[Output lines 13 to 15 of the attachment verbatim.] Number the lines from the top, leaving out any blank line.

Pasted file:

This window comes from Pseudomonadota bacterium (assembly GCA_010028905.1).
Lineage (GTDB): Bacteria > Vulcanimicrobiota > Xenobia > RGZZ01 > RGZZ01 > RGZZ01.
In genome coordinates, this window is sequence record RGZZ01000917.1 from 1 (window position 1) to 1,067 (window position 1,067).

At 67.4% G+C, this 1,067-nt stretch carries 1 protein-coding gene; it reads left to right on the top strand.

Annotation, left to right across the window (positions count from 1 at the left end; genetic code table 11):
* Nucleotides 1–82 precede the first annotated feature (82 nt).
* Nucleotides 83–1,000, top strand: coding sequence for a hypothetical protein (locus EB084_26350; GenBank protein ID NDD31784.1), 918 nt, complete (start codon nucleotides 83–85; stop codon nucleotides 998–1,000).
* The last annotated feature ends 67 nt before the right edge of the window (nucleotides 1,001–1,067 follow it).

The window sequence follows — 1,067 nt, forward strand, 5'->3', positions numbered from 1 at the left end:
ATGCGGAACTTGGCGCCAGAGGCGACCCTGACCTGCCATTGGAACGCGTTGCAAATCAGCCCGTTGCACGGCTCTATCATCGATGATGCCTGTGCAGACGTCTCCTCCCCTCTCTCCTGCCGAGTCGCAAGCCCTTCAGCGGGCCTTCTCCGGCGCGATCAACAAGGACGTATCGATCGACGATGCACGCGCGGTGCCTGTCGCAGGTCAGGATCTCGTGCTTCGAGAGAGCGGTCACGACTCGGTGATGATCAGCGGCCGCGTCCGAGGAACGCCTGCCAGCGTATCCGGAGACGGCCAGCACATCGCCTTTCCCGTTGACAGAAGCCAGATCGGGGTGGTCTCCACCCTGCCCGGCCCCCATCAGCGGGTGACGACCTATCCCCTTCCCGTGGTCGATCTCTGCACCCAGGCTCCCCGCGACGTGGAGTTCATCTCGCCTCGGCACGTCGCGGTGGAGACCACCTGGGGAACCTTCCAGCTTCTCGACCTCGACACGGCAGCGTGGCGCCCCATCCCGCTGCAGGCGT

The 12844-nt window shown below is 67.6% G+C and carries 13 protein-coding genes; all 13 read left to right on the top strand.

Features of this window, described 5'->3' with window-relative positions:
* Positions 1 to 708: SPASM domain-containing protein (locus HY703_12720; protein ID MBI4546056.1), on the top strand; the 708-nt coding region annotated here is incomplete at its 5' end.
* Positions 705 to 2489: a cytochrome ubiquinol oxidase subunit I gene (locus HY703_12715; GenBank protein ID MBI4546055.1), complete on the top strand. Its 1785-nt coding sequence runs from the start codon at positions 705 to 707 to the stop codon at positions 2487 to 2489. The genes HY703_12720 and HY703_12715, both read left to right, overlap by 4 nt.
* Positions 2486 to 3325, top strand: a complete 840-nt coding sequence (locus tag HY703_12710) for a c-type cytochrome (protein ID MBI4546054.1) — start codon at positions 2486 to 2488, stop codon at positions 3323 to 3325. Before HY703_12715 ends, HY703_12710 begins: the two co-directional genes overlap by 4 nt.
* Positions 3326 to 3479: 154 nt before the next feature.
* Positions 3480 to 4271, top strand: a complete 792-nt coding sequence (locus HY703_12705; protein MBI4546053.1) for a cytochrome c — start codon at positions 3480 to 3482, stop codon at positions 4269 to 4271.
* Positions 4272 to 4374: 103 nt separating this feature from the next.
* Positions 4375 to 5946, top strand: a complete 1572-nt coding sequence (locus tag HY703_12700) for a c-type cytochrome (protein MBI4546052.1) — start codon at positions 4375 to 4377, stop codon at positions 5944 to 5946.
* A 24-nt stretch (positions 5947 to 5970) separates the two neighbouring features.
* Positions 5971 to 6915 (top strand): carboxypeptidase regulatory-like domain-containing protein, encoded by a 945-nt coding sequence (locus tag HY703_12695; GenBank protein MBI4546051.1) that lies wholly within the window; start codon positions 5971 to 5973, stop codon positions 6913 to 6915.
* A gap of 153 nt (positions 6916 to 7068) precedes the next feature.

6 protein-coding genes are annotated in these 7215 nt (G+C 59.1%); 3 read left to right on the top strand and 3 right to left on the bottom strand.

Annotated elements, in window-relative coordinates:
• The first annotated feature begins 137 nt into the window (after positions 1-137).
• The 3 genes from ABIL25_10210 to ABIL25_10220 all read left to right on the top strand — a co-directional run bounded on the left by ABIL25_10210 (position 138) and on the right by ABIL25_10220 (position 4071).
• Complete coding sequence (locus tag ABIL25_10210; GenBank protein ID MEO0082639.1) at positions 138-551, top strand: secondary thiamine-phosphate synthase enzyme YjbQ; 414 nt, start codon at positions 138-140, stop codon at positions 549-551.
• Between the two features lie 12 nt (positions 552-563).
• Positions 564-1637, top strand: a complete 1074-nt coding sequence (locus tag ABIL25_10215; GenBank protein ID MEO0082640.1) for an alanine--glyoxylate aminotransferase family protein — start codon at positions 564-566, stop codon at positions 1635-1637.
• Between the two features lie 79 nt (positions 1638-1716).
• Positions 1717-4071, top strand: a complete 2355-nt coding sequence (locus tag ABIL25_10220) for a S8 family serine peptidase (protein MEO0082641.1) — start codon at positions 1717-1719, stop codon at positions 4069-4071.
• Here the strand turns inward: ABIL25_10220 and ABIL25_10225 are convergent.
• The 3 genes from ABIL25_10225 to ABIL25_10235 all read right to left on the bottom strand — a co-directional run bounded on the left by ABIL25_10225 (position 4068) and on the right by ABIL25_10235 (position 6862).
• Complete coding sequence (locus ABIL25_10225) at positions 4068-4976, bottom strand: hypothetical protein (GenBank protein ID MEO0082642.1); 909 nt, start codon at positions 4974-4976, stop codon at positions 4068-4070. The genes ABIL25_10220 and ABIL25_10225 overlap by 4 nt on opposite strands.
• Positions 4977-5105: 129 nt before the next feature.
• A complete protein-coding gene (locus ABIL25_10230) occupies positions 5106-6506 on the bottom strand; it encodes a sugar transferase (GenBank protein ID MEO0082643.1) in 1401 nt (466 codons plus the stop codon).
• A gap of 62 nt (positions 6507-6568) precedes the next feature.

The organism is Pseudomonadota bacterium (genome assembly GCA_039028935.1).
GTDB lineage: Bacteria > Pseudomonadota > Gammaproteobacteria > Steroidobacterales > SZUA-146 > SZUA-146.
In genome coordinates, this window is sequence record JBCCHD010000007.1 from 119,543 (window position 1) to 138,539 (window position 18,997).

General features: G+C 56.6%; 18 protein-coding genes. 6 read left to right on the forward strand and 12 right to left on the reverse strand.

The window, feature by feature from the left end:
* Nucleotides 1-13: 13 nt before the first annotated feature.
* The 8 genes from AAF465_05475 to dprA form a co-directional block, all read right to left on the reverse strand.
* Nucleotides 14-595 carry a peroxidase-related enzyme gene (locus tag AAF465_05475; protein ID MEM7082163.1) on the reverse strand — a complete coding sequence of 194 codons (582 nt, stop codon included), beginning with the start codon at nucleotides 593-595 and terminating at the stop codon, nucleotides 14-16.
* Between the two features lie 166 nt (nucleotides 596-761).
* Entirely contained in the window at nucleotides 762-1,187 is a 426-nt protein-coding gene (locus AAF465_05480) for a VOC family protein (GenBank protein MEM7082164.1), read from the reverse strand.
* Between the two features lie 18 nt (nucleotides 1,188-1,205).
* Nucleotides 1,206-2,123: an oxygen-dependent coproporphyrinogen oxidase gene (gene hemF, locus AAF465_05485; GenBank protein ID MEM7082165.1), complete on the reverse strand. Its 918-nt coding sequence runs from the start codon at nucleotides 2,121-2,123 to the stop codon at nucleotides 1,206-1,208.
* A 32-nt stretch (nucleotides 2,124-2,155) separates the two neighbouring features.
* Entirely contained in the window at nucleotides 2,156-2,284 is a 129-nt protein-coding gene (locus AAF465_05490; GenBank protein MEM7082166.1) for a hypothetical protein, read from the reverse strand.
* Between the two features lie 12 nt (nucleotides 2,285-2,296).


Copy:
* Positions 1 to 708: SPASM domain-containing protein (locus HY703_12720; protein ID MBI4546056.1), on the top strand; the 708-nt coding region annotated here is incomplete at its 5' end.
* Positions 705 to 2489: a cytochrome ubiquinol oxidase subunit I gene (locus HY703_12715; GenBank protein ID MBI4546055.1), complete on the top strand. Its 1785-nt coding sequence runs from the start codon at positions 705 to 707 to the stop codon at positions 2487 to 2489. The genes HY703_12720 and HY703_12715, both read left to right, overlap by 4 nt.
* Positions 2486 to 3325, top strand: a complete 840-nt coding sequence (locus tag HY703_12710) for a c-type cytochrome (protein ID MBI4546054.1) — start codon at positions 2486 to 2488, stop codon at positions 3323 to 3325. Before HY703_12715 ends, HY703_12710 begins: the two co-directional genes overlap by 4 nt.